MULLINS, SC (WMBF) - One area that has not seen flooding since river levels reached historic proportions in 1928 is still trying to recover from the current height of the Little Pee Dee and Lumber rivers.
One specific location called Fork Retch Court is the only way in and out for an area just two miles down to where nearly 80 homes sit right on the Little Pee Dee River.
One man who owns a boat said it's the only way safely back to his home even 10 days after the rivers started to rise and flood the residences.
Randy Bryant has been on the river all his life, so he's been checking on water levels every day since Hurricane Matthew swept through the area.
Bryant has lived on the Little Pee Dee River since 1950, when his father built a house there. Twenty years ago, he built his own home and has been there ever since.
The last thing he expected was to have to evacuate his home on the river and leave it behind for almost two weeks.
"We watched it from my living room," Bryant said. "It blew a tree down right in front of my house. I thought that was the worst it was going to be. I mean, we could see the river going up. The river was already high, that's another thing. If the water had been low, we probably wouldn't have gotten this high, but it was kind of high to start with and all that water had to have somewhere to go."
Bryant added his son helped save the furniture inside the home because he does not have flood insurance.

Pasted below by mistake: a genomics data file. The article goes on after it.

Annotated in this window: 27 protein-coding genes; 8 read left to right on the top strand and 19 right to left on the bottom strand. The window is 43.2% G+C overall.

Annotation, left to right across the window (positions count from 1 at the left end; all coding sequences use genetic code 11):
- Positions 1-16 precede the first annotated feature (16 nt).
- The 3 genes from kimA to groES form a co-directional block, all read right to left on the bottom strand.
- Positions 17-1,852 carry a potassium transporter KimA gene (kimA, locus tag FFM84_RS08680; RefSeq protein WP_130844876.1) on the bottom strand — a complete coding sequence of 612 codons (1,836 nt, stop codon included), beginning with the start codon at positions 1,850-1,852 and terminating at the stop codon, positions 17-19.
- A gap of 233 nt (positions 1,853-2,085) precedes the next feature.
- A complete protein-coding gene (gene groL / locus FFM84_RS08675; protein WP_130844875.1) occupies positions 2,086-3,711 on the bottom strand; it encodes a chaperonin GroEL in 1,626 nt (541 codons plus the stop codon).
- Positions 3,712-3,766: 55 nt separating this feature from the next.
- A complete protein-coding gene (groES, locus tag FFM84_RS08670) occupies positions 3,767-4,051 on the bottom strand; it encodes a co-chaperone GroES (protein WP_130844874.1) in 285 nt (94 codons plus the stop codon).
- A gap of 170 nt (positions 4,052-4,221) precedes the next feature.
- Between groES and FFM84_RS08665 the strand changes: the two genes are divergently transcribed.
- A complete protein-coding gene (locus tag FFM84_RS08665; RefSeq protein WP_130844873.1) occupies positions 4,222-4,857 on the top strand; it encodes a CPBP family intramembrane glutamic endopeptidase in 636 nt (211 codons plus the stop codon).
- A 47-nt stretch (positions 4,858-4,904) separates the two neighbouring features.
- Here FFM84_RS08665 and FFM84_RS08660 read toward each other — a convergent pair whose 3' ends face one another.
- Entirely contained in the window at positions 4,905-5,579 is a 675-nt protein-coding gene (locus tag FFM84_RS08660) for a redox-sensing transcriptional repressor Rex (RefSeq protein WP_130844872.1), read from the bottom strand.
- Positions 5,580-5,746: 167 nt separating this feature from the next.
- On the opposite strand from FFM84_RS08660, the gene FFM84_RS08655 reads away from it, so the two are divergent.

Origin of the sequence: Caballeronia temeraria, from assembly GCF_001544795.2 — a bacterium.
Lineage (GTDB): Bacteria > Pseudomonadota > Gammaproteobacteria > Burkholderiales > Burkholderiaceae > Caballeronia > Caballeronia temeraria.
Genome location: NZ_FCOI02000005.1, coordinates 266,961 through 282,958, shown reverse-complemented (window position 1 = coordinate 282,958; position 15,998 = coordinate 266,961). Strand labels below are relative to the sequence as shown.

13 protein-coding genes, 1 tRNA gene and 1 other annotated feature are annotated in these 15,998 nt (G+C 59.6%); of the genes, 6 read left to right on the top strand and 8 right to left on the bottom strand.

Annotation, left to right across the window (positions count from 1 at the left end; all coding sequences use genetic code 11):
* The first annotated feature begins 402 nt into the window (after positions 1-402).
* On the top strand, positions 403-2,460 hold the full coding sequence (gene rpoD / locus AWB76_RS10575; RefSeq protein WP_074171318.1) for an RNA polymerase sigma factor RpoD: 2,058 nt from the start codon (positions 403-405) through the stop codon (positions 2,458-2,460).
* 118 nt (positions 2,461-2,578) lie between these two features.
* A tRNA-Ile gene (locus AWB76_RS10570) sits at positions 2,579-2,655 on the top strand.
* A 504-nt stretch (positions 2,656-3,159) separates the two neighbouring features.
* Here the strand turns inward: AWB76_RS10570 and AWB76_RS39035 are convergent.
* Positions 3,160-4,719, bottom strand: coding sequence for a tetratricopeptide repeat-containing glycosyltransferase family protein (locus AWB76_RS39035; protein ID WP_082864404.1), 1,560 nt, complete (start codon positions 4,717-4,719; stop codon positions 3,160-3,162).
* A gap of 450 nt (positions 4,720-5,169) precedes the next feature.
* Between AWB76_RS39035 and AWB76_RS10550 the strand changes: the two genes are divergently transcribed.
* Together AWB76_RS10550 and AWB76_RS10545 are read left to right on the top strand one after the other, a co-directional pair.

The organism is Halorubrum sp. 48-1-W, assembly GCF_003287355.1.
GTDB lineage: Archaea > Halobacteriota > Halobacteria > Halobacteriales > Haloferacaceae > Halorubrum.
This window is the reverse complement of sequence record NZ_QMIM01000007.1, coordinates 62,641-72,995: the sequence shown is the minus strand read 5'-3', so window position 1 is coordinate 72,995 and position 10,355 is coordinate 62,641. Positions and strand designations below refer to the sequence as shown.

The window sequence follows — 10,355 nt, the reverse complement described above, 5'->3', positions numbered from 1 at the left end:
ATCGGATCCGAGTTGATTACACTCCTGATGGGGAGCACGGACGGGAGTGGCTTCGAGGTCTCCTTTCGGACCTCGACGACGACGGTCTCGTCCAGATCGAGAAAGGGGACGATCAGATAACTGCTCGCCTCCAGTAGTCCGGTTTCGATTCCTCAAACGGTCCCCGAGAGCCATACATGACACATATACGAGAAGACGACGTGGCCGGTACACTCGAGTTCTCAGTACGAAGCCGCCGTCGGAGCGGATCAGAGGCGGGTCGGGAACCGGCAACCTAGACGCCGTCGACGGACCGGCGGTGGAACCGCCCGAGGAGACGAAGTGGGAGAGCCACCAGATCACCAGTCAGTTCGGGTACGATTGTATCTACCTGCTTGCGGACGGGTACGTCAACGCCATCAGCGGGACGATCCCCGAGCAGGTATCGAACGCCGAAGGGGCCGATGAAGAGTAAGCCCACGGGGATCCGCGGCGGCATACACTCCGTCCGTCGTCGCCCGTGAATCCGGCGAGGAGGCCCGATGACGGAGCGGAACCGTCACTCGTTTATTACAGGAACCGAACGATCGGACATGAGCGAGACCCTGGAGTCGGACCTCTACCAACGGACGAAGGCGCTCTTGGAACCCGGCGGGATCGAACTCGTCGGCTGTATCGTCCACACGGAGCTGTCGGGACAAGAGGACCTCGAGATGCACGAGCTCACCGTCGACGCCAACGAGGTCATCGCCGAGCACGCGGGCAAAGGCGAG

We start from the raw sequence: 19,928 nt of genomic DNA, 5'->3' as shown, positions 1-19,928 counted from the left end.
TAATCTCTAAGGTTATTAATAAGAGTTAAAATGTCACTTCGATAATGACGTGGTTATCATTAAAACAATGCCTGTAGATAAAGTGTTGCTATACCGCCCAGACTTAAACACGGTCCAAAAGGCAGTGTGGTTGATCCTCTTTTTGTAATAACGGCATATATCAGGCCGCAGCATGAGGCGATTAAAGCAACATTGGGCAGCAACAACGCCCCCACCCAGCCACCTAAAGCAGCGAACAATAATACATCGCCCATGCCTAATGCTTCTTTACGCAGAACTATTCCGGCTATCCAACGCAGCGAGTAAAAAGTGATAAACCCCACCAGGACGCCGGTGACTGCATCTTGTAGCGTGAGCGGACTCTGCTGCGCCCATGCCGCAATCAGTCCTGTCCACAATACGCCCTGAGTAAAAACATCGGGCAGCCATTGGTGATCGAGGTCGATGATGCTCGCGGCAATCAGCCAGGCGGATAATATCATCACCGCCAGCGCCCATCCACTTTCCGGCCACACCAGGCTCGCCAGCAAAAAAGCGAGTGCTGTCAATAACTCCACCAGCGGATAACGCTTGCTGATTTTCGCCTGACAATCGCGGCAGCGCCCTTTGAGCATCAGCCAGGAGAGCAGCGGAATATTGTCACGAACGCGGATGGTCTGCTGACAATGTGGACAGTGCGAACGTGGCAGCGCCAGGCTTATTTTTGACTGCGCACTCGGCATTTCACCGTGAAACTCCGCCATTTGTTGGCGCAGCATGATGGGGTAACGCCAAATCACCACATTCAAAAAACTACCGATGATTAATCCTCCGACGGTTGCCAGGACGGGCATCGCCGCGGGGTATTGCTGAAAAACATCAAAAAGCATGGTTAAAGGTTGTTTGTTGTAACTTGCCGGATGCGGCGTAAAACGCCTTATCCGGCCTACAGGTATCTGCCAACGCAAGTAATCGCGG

Just a mile down the road is downtown Nichols, where businesses and homes are also recovering.
The Sunny Mart is a family-owned business and has been closed for almost two weeks. It is the only gas station in town.
Employee Richard Little said the windows of other businesses down the road are shattered from water. Some, like an auto parts shop and a restaurant, are ruined inside.
Little said Nichols is an area that hasn't seen flooding hurt businesses or homes and residents are still shocked it could happen to them at all.
"There are only a few businesses in town here anyway, so a catastrophe like this is really going to take some assessment as whether or not people want to rebuild and reopen businesses, that kind of thing," Little said. "We are going to reopen and get back going strong again. It's just going to take time."
Little added that time right now is indefinite, but knows with the help of a small town and community like this, it can be done.
"We'll just wait for this water to come down, recede and people will just get their carpets up from the mold and mildew, dry them out and start over," Bryant said. "It's a sad situation, isn't it?"